Nissan is giving journalists a first look at the 2016 Titan pickup today in Detroit at a football viewing party, and we wish we were there to see it!
To set the stage, it seems timely and relevant to share Nissan’s first full-size pickup truck concept: the 2001 Alpha-T.
Definitely a product of its moment in time, but also a bit stylish and adventure-bound in its style — even almost 15 years since.
2001 Nissan Alpha-T
Nissan Explores New Territory with Radical aT Concept – First Foray Into Full-Size Truck Market Makes ‘Big’ Statement
Nissan once marketed its legendary 300ZX under the banner of “Z®. The last word in sports cars.” Today at the 2001 North American International Auto Show in Detroit, Nissan revealed the aT (alpha T) Concept, which just might become the first word in full-size pickups. The aT Concept is a radical design exercise, one of several created to stimulate consumer discussion while clearly marking the intent of Nissan’s upcoming entry into the full-size truck market. The show truck is a follow-up to last spring’s announcement that Nissan will produce a full-size, V8-powered U.S.-assembled truck model within the next few years.
“The aT Concept pushes the envelope of contemporary pickup truck styling,” said Carlos Ghosn, president, Nissan Motor Co., Ltd. (NML). “Our message to the public is that Nissan is serious about entering the full-size truck market in a big way – both in size and impact.”
The Latest Chapter in a Storied Truck History Nissan has been credited with popularizing the compact pickup in North America, going back to 1959 when the first 37-horsepower Datsun pickup was sold in the United States. As buyers discovered that the small trucks were easy to maneuver, fun to drive and could be used for play as well as work, their popularity grew.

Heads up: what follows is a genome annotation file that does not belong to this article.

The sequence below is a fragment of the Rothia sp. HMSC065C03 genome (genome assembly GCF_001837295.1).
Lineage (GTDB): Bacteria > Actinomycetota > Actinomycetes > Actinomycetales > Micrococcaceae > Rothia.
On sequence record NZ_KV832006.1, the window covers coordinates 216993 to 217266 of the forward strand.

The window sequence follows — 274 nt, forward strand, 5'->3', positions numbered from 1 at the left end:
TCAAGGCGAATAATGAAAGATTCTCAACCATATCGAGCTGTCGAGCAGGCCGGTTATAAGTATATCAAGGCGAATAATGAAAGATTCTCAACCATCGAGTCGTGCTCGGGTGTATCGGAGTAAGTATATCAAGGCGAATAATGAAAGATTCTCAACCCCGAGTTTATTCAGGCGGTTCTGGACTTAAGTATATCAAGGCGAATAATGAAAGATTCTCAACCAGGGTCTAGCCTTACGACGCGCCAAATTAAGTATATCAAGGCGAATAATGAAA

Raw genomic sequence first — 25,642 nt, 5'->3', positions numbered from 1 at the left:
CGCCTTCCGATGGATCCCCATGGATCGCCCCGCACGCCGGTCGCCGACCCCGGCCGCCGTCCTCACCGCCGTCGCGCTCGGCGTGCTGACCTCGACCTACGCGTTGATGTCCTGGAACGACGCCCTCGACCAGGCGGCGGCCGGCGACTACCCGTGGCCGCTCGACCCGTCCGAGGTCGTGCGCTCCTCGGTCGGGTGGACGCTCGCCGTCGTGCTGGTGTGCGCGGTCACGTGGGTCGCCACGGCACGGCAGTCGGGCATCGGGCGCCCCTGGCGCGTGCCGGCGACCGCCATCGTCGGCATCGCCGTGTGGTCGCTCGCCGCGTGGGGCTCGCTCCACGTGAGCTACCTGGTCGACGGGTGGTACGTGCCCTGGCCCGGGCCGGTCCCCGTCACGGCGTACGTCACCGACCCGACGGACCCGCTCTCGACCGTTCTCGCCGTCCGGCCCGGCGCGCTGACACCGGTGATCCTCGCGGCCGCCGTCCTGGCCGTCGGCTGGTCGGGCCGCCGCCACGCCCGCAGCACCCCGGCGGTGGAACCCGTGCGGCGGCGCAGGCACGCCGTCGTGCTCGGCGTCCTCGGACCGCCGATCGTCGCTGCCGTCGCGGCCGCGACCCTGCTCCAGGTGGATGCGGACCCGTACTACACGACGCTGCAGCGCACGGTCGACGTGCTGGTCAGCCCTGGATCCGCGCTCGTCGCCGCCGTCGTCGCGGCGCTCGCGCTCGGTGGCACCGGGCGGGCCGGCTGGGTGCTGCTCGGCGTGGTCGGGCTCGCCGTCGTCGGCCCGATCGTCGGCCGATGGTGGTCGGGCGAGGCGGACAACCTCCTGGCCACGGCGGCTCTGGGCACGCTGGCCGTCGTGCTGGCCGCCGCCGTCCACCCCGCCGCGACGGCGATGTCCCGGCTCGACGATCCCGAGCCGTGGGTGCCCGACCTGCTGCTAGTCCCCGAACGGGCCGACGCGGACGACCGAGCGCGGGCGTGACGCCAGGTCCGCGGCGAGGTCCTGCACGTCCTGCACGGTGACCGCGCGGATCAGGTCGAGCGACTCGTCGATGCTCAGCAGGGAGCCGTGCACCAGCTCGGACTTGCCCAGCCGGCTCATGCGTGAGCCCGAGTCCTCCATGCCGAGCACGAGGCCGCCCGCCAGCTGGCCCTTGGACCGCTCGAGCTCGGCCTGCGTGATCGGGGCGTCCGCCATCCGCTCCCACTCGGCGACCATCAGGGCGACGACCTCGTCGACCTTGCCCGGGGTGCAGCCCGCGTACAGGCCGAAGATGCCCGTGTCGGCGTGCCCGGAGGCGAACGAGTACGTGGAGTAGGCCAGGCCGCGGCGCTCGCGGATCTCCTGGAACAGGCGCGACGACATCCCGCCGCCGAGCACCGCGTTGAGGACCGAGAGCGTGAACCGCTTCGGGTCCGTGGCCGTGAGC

Over the next four decades, Nissan continued its leadership in the segment, introducing a number of compact truck innovations including the first half-ton compact (1969), the first long bed compact (1975), the first extended cab (1977), the first U.S.-produced import nameplate compact (1983) and one of the first factory-installed superchargers in a compact truck (2001).
The aT Concept continues another Nissan tradition – innovative concept trucks – following the futuristic Gobi concept truck (1990) and the recent SUT™ (Sport Utility Truck) Concept (1999).
The addition of a full-size pickup expands Nissan’s light truck lineup, which currently includes Frontier and Frontier Crew Cab models with an available 210-horsepower supercharged V6, the 250-horsepower Pathfinder and award-winning Xterra sport utility vehicles and the Quest minivan. A full-size sport utility vehicle, sharing the same platform as the full-size pickup, has also been confirmed for future production.
aT Styling: Industrial Look and Power While the trend in full-size trucks in recent years has been to become more and more car-like in look and feel, the designers of the Nissan aT Concept sought a strong, industrial feel, drawing inspiration from high-end power tools and other mechanical designs.